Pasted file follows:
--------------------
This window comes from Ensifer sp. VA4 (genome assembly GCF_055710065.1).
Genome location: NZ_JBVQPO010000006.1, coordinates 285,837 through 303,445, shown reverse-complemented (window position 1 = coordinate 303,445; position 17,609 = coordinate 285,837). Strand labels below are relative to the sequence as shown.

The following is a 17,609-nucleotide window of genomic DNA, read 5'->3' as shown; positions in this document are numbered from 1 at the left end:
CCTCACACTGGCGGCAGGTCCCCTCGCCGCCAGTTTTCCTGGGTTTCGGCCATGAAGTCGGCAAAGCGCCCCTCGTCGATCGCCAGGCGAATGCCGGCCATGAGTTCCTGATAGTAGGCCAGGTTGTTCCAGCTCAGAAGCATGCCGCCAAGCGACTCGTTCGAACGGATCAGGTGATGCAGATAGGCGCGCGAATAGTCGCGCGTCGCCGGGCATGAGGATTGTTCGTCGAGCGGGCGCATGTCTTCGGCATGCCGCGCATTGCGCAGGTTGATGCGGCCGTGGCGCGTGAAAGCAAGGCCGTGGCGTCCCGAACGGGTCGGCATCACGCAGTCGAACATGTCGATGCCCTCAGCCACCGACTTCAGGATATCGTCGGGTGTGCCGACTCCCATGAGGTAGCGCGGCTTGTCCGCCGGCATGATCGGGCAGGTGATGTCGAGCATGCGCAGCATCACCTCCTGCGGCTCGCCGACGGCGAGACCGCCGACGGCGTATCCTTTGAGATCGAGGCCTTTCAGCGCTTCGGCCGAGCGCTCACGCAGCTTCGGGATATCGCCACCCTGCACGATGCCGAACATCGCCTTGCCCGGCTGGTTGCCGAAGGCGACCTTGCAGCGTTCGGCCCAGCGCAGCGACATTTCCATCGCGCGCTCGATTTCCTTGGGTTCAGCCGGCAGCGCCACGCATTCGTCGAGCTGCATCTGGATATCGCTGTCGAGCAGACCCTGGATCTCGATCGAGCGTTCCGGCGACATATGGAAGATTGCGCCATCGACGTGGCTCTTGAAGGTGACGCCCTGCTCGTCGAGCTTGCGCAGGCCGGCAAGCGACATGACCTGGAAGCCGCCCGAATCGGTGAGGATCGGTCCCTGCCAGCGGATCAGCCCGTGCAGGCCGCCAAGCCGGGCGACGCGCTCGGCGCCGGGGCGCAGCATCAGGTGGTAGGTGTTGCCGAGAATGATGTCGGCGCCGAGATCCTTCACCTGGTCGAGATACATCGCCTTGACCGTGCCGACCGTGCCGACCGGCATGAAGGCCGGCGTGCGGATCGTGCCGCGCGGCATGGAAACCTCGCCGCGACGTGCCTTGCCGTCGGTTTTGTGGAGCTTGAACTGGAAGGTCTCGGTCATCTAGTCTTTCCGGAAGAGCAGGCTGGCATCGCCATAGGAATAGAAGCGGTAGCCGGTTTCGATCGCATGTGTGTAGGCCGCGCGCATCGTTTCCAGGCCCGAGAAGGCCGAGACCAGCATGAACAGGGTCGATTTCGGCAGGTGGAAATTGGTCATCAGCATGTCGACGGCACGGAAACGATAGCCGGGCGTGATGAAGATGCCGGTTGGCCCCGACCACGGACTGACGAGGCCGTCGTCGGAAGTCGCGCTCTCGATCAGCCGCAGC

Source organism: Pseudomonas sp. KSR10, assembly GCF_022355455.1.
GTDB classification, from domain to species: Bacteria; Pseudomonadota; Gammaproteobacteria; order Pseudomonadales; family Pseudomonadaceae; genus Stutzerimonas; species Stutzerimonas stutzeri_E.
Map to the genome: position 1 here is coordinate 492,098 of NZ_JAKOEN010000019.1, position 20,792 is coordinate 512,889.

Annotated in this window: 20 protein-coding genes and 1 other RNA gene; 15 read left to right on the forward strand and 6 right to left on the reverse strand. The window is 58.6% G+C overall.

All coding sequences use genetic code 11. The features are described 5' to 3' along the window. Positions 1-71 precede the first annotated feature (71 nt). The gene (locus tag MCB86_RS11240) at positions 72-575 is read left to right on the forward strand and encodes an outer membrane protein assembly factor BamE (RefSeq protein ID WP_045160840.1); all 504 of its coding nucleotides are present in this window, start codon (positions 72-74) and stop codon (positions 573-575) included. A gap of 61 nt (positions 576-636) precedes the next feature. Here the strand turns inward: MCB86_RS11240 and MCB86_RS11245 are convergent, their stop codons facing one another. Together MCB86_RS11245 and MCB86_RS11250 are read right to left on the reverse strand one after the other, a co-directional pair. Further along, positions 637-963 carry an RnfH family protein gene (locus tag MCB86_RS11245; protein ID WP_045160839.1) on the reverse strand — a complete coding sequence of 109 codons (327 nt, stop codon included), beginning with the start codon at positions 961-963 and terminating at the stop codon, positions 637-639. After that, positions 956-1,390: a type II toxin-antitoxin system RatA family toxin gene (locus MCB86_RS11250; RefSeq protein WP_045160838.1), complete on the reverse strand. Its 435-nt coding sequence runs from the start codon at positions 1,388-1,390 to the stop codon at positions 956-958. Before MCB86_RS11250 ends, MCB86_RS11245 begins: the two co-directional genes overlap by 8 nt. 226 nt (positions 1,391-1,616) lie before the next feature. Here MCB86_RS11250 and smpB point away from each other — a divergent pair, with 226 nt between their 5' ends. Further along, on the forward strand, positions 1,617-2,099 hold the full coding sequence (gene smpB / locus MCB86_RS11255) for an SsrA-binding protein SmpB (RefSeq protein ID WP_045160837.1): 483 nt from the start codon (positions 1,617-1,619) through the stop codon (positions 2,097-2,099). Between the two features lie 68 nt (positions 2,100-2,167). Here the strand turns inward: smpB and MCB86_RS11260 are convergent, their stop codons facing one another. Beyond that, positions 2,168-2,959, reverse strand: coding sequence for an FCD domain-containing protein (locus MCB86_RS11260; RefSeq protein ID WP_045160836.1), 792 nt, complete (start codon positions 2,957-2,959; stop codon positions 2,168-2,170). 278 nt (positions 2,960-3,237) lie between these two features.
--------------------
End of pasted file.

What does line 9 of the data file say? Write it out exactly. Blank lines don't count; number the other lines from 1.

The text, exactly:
All coding sequences use genetic code 11. The features are described 5' to 3' along the window. Positions 1-71 precede the first annotated feature (71 nt). The gene (locus tag MCB86_RS11240) at positions 72-575 is read left to right on the forward strand and encodes an outer membrane protein assembly factor BamE (RefSeq protein ID WP_045160840.1); all 504 of its coding nucleotides are present in this window, start codon (positions 72-74) and stop codon (positions 573-575) included. A gap of 61 nt (positions 576-636) precedes the next feature. Here the strand turns inward: MCB86_RS11240 and MCB86_RS11245 are convergent, their stop codons facing one another. Together MCB86_RS11245 and MCB86_RS11250 are read right to left on the reverse strand one after the other, a co-directional pair. Further along, positions 637-963 carry an RnfH family protein gene (locus tag MCB86_RS11245; protein ID WP_045160839.1) on the reverse strand — a complete coding sequence of 109 codons (327 nt, stop codon included), beginning with the start codon at positions 961-963 and terminating at the stop codon, positions 637-639. After that, positions 956-1,390: a type II toxin-antitoxin system RatA family toxin gene (locus MCB86_RS11250; RefSeq protein WP_045160838.1), complete on the reverse strand. Its 435-nt coding sequence runs from the start codon at positions 1,388-1,390 to the stop codon at positions 956-958. Before MCB86_RS11250 ends, MCB86_RS11245 begins: the two co-directional genes overlap by 8 nt. 226 nt (positions 1,391-1,616) lie before the next feature. Here MCB86_RS11250 and smpB point away from each other — a divergent pair, with 226 nt between their 5' ends. Further along, on the forward strand, positions 1,617-2,099 hold the full coding sequence (gene smpB / locus MCB86_RS11255) for an SsrA-binding protein SmpB (RefSeq protein ID WP_045160837.1): 483 nt from the start codon (positions 1,617-1,619) through the stop codon (positions 2,097-2,099). Between the two features lie 68 nt (positions 2,100-2,167). Here the strand turns inward: smpB and MCB86_RS11260 are convergent, their stop codons facing one another. Beyond that, positions 2,168-2,959, reverse strand: coding sequence for an FCD domain-containing protein (locus MCB86_RS11260; RefSeq protein ID WP_045160836.1), 792 nt, complete (start codon positions 2,957-2,959; stop codon positions 2,168-2,170). 278 nt (positions 2,960-3,237) lie between these two features.